The final episode of the first season of this colonial comedy tackles the Treaty, as settler Henry Vole argues that his land (purchased off a bloke he met at a bar in Tauranga) is fairly his. The pros and cons of a treaty are debated: “where all Māori may benefit from the administration that gave us the 18 hour working day for children”. Te Tutu counters with a Martin Luther King dream: “where the English are not marginalised in Aotearoa simply because they are a minority … where the English language won’t be lost because we’ll have Pākehā language nests …”
Christchurch policeman Stefen Harris launched his film career with this feature-length adaptation of his own book The Waikikamukau Conspiracy, about a small town Māori land claim. When drama funding couldn’t be secured, it was shot as a low budget mockumentary in just six days in South Canterbury. Jim Moriarty manages to be endearing in his determination to regain his people’s land at any cost, while David McPhail and Mark Hadlow enthusiastically lampoon the judicial system. The film won Best Digital Feature at the 2007 Air New Zealand Screen Awards.
Filmmaker Tom Reilly went to Graham Gordon’s West Auckland wrecker’s yard to buy car parts. He soon found himself chronicling Gordon’s battle with the former Waitakere Council trying to clear his 100 acre property (nicknamed Gordonia) of car wrecks, and a small army of colourful but largely destitute men camping there. The result was a documentary capturing the gulf between Gordon’s cheerful but dogged non-conformity and a council determined to enforce its by-laws at all costs. The soundtrack is by guitar legend and occasional resident Billy TK Senior.
Actor Michael Hurst began life in northern England, then moved to Christchurch at age eight. In this Here to Stay episode he looks at the pervasive elements of Kiwi culture that derive from mother England — from roasts, rugby, tea and the Mini, to a language and legal system. In this excerpt Hurst fries up fish'n'chips with Ray McVinnie, stalks deer with Davey Hughes, and explores how class ideals travelled south to Mt Peel and Christ's College .... A chorus of Kiwis, including ex-All Blacks' captain David Kirk and historian Jock Phillips, ponder the influence.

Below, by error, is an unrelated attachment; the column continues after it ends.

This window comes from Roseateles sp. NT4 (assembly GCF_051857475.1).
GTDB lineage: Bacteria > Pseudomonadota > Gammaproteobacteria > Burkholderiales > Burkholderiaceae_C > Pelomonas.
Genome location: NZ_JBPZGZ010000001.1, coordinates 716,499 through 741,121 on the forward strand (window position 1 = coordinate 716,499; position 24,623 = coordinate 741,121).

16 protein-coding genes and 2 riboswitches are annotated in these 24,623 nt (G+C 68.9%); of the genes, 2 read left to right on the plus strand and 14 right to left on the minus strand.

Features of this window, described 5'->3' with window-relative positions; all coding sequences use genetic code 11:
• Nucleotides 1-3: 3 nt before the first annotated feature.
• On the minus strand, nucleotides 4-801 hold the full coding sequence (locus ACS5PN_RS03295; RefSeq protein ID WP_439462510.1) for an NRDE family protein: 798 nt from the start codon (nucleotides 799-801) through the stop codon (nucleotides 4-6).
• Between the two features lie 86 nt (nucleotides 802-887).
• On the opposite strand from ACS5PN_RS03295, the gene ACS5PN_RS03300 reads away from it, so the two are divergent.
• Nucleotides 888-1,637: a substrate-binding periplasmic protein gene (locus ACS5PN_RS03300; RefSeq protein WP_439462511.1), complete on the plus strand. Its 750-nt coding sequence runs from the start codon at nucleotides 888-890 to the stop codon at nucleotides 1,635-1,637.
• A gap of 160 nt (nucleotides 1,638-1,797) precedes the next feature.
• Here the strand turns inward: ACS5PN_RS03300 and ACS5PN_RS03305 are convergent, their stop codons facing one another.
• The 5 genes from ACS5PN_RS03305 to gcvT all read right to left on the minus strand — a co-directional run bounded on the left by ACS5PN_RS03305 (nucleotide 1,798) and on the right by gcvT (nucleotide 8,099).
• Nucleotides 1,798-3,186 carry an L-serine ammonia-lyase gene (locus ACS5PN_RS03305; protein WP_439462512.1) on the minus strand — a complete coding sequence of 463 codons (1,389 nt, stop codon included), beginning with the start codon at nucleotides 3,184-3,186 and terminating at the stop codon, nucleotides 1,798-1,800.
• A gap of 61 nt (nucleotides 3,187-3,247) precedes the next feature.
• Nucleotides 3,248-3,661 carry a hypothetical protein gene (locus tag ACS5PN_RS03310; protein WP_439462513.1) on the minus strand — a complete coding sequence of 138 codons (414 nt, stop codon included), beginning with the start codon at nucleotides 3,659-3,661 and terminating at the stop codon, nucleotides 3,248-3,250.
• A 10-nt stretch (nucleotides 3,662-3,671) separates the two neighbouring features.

The screen career of award-winning broadcaster Linda Clark spans seven years as TVNZ’s political editor in the 90s, nine elections, and hosting several current affairs shows (Crossfire, Face the Nation, The Vote). She has also fronted RNZ’s Nine to Noon, and edited Grace magazine. In 2006 Clark retrained as a lawyer. Clark continues to be a political commentator, while working for law firm Kensington Swan.
Beyond Reasonable Doubt reconstructs the events surrounding a notorious New Zealand miscarriage of justice. Farmer Arthur Allan Thomas was jailed for the murder of Harvey and Jeanette Crewe. Directed by John Laing, and starring Australian John Hargreaves (as Thomas) and Englishman David Hemmings (Blowup, Barbarella), the drama benefitted from immense public interest in the case. Thomas was pardoned while the film was in pre-production, and he saw some scenes being made. It became New Zealand's most successful film until Goodbye Pork Pie in 1981.
Musgrave is a producer, director and researcher with over 50 credits to her name, over 25 years in television. Musgrave’s research subjects have ranged from Gallipoli to Ivan Curry to the America’s Cup, and she has produced high profile current affairs reports on Māori leadership, the Peter Ellis creche case and beaten baby James Whakaruru. She is now senior lecturer in Communication Studies at AUT.
Kevin Riley worked his way up from gaffer to cameraman to cinematographer, after beginning his working career as an electrician. Along the way he set up Auckland equipment company Cinestuff, founded the New Zealand Cinematographer's Society, and has provided a wide range of images from muscle-clad heroes (Hercules) to the highly competitive world of pub quizzes (Nothing Trivial).
With Hunter's Gold, Gather Your Dreams and Children of Fire Mountain, Roger Simpson blazed a successful trail for Kiwi drama shows aimed at a younger audience. Though he has written further New Zealand projects, Simpson relocated to Australia in the early 70s. Since then he has written and produced on a long run of television dramas, most often alongside producing partner Roger Le Mesurier.
John Gilbert has edited images of hobbits, disabled lovers, and heroic conscientious objectors. Along the way he has done time at TVNZ, edited over 20 feature films, and cut a clutch of classic short films. In 2017 Gilbert won his first Academy Award — for Mel Gibson's Hacksaw Ridge — after having been previously nominated for The Fellowship of the Ring.